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Northwestern Buffett Institute for Global Affairs

Prospects for U.S. and Global Climate Action with a Biden Administration

Many are hopeful that Joe Biden’s presidency will quickly restore federal climate change measures and catalyze substantial new efforts, such as a "green new deal." Many also hope for the United States to play a leadership role in fueling far-reaching international cooperation around climate change. Are those expectations warranted or unrealistic? What can we expect from the new administration?  A panel of Northwestern University political science, environment, and economics experts came together for a Northwestern Roberta Buffett Institute for Global Affairs webinar to discuss these questions and more. Here are four key takeaways:

More work needs to be done to get the American Public on board with comprehensive climate action. While most are aware that there is a significant partisan divide in the U.S. regarding climate change, only about 28 percent of Americans think climate change regulation and spending should be a top priority. Likewise, “there has been little to no movement amongst Republicans in terms of swaying their interest in acting on climate change,” said Northwestern Professor of Political Science Mary McGrath. While it’s true that Democrats tend to be keener to take action, “less than half of democrats consider it to be a very high priority.” Ultimately though, if public opinion is going to be swayed, then “Republican leadership is critical,” McGrath said. “People listen closely to what their ‘trusted sources’ say, and those differ across party lines.”

Even without broad public support, there are numerous actions that the Biden Administration can immediately take.  “With control of exactly 50 seats in the Senate, the Democrats cannot afford a single defection on any legislation,” said Northwestern Pritzker School of Law Professor, Michael Barsa. Rather, it would be more advantageous for Biden to focus on agency actions that could address transportation and electricity considerations, two of the biggest sources of greenhouse gas (GHG) emissions.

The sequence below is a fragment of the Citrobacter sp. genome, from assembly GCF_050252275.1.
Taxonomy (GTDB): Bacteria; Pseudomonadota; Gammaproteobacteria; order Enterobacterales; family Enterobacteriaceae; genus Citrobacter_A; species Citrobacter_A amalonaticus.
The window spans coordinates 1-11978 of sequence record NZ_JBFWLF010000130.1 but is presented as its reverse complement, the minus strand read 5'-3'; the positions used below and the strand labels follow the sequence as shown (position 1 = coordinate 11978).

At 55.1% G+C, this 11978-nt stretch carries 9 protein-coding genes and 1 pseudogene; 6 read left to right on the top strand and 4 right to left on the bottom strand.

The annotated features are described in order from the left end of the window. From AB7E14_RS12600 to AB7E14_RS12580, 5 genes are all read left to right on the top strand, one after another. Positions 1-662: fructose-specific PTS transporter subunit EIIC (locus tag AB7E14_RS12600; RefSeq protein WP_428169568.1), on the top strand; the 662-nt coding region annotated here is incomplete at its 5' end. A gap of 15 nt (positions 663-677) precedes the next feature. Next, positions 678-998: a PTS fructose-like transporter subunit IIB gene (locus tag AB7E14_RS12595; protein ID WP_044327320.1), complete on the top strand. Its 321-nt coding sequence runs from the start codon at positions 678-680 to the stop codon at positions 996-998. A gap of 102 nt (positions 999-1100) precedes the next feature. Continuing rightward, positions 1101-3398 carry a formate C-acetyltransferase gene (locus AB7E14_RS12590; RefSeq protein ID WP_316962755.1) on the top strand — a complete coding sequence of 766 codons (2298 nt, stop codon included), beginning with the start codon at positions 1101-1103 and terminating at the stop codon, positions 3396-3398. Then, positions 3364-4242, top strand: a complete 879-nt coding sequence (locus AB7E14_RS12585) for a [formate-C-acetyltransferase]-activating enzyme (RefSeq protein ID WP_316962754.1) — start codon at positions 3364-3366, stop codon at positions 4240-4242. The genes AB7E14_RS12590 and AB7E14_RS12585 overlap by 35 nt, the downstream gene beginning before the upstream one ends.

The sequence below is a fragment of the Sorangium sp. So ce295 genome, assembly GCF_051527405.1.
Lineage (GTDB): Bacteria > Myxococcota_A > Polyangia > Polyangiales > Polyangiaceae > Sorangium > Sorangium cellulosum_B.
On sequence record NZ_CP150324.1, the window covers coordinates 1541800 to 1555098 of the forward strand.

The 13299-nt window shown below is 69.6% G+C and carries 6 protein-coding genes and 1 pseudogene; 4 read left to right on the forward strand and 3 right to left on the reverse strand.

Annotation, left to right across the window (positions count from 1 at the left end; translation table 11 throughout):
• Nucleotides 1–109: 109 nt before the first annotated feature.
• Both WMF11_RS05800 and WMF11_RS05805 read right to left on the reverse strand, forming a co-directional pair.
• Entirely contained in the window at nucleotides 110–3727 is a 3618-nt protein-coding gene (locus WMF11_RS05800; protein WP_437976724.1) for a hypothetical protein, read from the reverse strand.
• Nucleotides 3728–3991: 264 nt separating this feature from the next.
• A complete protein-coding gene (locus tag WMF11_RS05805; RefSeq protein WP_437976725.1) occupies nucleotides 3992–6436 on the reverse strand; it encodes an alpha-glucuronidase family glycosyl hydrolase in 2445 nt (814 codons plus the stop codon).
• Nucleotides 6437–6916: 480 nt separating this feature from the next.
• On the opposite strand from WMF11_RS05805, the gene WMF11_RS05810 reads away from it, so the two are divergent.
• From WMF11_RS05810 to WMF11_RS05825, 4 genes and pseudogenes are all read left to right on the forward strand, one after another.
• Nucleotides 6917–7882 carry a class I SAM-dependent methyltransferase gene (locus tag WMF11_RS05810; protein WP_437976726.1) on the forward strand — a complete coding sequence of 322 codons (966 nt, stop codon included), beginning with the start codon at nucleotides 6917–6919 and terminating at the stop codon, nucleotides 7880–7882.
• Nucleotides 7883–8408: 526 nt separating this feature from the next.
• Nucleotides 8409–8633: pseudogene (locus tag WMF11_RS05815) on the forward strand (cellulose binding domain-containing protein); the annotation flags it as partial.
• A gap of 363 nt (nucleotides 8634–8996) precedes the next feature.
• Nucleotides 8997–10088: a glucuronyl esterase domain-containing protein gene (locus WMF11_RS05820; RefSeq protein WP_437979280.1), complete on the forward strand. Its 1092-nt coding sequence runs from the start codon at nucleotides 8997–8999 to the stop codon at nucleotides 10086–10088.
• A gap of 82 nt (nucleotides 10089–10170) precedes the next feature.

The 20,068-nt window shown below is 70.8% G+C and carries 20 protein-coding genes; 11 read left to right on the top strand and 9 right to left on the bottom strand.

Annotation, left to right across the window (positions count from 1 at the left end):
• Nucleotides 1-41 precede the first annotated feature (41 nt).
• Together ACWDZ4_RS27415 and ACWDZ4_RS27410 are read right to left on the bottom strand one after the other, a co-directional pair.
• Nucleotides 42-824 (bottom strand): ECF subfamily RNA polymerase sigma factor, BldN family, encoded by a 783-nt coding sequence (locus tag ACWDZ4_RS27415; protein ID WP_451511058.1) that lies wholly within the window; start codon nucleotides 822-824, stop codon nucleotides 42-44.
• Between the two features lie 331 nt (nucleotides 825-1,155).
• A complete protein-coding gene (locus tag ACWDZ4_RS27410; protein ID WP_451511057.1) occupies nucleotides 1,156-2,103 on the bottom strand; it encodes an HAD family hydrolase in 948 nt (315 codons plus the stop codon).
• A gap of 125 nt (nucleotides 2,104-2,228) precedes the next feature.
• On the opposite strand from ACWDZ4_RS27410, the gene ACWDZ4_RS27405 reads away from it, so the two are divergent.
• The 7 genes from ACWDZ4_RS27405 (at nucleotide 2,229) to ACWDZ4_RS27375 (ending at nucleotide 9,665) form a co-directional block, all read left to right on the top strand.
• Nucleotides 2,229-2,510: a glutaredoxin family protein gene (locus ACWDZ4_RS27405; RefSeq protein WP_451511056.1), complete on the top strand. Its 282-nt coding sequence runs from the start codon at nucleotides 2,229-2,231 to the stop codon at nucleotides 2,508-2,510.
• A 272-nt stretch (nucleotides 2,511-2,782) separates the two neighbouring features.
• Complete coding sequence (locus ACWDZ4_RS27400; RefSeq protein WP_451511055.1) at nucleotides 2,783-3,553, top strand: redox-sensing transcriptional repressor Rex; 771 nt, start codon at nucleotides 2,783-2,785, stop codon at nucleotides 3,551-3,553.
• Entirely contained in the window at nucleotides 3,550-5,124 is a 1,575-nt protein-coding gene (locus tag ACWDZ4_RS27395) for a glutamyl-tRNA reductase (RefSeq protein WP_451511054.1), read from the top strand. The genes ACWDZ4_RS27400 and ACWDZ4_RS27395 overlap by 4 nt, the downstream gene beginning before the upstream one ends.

Immediate actions that could be taken include raising the “efficiency standards for vehicles as well as the standards for soot, mercury and other toxic materials,” Barsa said. Biden can also “restrict oil and gas leasing as well as coal mining on federal land, without congressional approval, promote solar and wind development on federal land, require the use of renewables to power federal buildings, and streamline offshore wind approvals,” Barsa added.

Although climate policy under Trump was disastrous, the reality is that the U.S. has never really been a leader in combating climate change.  The willingness of previous presidencies to address climate change has been “lukewarm at best,” argues Northwestern Associate Professor of Economics Mar Reguant. Yet, “the return of the U.S. to engagement with climate change efforts is essential to any chance at effective global climate policy, as well as a chance of the U.S. maintaining some semblance of world leadership,” she said. 

In many ways, the EU is better positioned to take the lead on driving global climate policy. “While there is mixed support for climate policy in the US, the conversations in Europe are far less timid,” Reguant said. “In the EU, there is broad support for climate policy and the disagreements lie in what exactly those policies should look like.” Even so, Reguant notes that both the U.S. and EU need to assume a shared set of responsibilities and cooperation efforts that extend far beyond what is outlined in the Paris Accord in order to achieve the greatest impact.

While progress has been made in the global shift toward renewable energy, there is still considerable room for improvement. “Over the past 20 years we have seen a steady increase in the global production of renewable energy, as well as a decrease in price for solar and wind power technology, but production levels are still far below international targets set for 2030 and 2050,” said Northwestern University in Qatar Assistant Professor Anto Mohsin.

Mohsin also pointed to Indonesia as a case study for the complicated reality facing many countries on the ground. “Although Indonesia is a country with abundant renewable resources, it has struggled to prioritize increased renewable energy generation,” said Mohsin.  Indonesia’s capital, Jakarta, is one of the fastest sinking cities in the world and there are already plans to move the capital further inland due to rising sea levels. The case of Jakarta is just one example of the complicated reality and alternative adaption strategies that many countries are forced to adopt. Even so, Mohsin sees reason for cautious optimism. “Indonesia’s current president recently launched a huge electric infrastructure project….and due to the country’s geographic considerations, it still has the potential to become a global renewable energy leader,” he said.

This webinar is part of Northwestern Buffett’s "Building Sustainable Futures: Global Challenges and Possibilities" webinar series, which focuses on a different United Nations Sustainable Development Goal (UN SDG) each quarter. Webinars in Winter 2021 focus on SDG 13: Climate Action, spotlighting how effective approaches to combating climate change action require unprecedented global cooperation and integration of scientific knowledge. Winter 2021 webinars are co-sponsored by the Institute for Sustainability and Energy at Northwestern (ISEN) and sustainNU.